Student Voice


June 16, 2024


Networking sites flag warning signs

April 3, 2008

Facebook, a wide spread trend around the world, has its uses, but students need to be sure to use it in the right way.

Students need to make an effort to portray themselves in a proper way when using the popular social networking site. Do not use this site as a way to misrepresent yourself.

One of the countless features Facebook offers is that of updating your status. The status is a way of telling people right of the bat what you are feeling or what you are doing. 

For example: Suzy is working out and then going to class or Joe is excited for the warm weather to finally arrive.

But sometimes students take the status feature too far. Sometimes students have statuses that are somewhat depressing, and in most circumstances they are overlooked by friends and family on their friends list.

Even though it may seem silly to worry over something as seemingly simple as a Facebook status, it’s not.

It’s possible that people don’t stress out as much about a depressing Facebook status is because it’s not actual face-to-face interaction. There is an emotional disconnect when conversing with someone online.

Students know that almost everyone uses Facebook these days and we should be able to use it to help catch warning signs for problems. It should be an attention getter to the reader. If people really don’t want to talk about something, odds are they’re not going to post it on Facebook.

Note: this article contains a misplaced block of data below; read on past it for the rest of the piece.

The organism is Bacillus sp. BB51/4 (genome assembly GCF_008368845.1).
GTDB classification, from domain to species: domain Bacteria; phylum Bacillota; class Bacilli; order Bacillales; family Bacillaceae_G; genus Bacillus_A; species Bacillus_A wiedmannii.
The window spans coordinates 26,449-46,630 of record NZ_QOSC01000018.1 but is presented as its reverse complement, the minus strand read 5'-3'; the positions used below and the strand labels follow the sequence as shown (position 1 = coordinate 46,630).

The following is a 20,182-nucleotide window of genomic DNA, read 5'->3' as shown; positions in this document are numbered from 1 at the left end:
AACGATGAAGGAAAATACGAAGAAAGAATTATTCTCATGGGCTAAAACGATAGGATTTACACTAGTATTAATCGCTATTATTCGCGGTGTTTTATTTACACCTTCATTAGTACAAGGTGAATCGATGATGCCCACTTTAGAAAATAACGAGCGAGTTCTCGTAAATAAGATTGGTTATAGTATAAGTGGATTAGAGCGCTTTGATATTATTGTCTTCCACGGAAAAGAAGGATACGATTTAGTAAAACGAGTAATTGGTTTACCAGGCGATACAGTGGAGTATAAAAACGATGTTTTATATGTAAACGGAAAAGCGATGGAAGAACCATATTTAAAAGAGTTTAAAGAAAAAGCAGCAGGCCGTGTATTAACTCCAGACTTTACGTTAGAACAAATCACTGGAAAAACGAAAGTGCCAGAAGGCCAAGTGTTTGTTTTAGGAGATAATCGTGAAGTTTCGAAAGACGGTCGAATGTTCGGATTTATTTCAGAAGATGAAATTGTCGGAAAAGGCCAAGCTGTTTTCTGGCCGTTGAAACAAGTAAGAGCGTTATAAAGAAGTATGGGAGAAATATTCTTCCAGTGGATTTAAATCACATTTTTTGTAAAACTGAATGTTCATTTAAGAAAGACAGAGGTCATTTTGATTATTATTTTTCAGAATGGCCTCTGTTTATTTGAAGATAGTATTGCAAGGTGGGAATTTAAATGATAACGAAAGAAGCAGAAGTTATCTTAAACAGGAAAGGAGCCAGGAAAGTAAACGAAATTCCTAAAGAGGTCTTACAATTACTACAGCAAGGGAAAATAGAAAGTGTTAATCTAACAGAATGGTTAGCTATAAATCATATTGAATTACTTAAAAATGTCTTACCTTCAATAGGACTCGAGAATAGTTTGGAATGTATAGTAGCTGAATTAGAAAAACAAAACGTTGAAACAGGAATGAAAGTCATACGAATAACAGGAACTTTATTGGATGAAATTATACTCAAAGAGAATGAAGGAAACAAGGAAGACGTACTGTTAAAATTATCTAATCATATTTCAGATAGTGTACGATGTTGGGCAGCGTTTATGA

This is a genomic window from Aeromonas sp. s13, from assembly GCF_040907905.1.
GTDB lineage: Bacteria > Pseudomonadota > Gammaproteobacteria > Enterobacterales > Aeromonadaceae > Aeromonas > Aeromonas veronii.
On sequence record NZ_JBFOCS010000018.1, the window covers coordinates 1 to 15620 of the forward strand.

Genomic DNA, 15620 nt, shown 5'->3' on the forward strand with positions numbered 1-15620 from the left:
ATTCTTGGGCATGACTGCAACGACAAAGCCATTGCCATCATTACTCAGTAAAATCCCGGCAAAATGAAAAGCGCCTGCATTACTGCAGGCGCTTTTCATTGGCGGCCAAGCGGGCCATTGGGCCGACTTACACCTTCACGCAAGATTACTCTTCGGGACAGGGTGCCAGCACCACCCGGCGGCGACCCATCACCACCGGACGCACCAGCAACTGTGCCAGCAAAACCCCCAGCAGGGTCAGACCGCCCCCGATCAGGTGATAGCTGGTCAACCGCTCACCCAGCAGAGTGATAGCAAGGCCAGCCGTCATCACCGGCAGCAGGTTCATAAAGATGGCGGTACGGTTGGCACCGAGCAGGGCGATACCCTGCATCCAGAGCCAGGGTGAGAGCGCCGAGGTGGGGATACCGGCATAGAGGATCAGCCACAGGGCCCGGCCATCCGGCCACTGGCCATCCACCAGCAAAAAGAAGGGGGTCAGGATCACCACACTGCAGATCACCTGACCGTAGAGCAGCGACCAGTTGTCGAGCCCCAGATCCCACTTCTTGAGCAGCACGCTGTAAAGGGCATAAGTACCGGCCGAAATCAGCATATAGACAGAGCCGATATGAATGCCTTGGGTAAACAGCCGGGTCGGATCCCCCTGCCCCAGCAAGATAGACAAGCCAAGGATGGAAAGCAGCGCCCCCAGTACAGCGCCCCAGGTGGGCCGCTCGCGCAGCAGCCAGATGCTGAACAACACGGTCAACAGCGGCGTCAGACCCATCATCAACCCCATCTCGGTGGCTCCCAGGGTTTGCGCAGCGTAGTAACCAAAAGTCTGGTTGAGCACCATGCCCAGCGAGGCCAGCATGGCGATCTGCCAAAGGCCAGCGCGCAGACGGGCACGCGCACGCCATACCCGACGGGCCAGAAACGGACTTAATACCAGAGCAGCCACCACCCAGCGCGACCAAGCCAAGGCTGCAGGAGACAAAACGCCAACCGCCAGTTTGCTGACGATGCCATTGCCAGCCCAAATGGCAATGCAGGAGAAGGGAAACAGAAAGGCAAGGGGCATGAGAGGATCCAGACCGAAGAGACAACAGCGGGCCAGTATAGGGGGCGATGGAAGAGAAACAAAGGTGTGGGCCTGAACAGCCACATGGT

If someone you know or love has depressing statuses for extended periods of time, do not ignore it. Although it may just be an attempt for a person to get attention, it could also be a cry for help.

That is one of the problems with Facebook. How can you tell when people actually need help or if they’re just having a bad day? What shows a difference between having a rough time because you fail a test or having a rough time because you’re depressed about more serious matters in your life?

Post your profile in a way that really represents who you are. Do not give people any room to doubt you or your character.

If someone you know is worrying you, talk to them. Do not think it’s not a big deal or put off asking until tomorrow. Ask if they’re OK right away. Lend a helping hand, a listening ear or a shoulder to cry on.

It’s important to help your friends before they do something they can’t take back.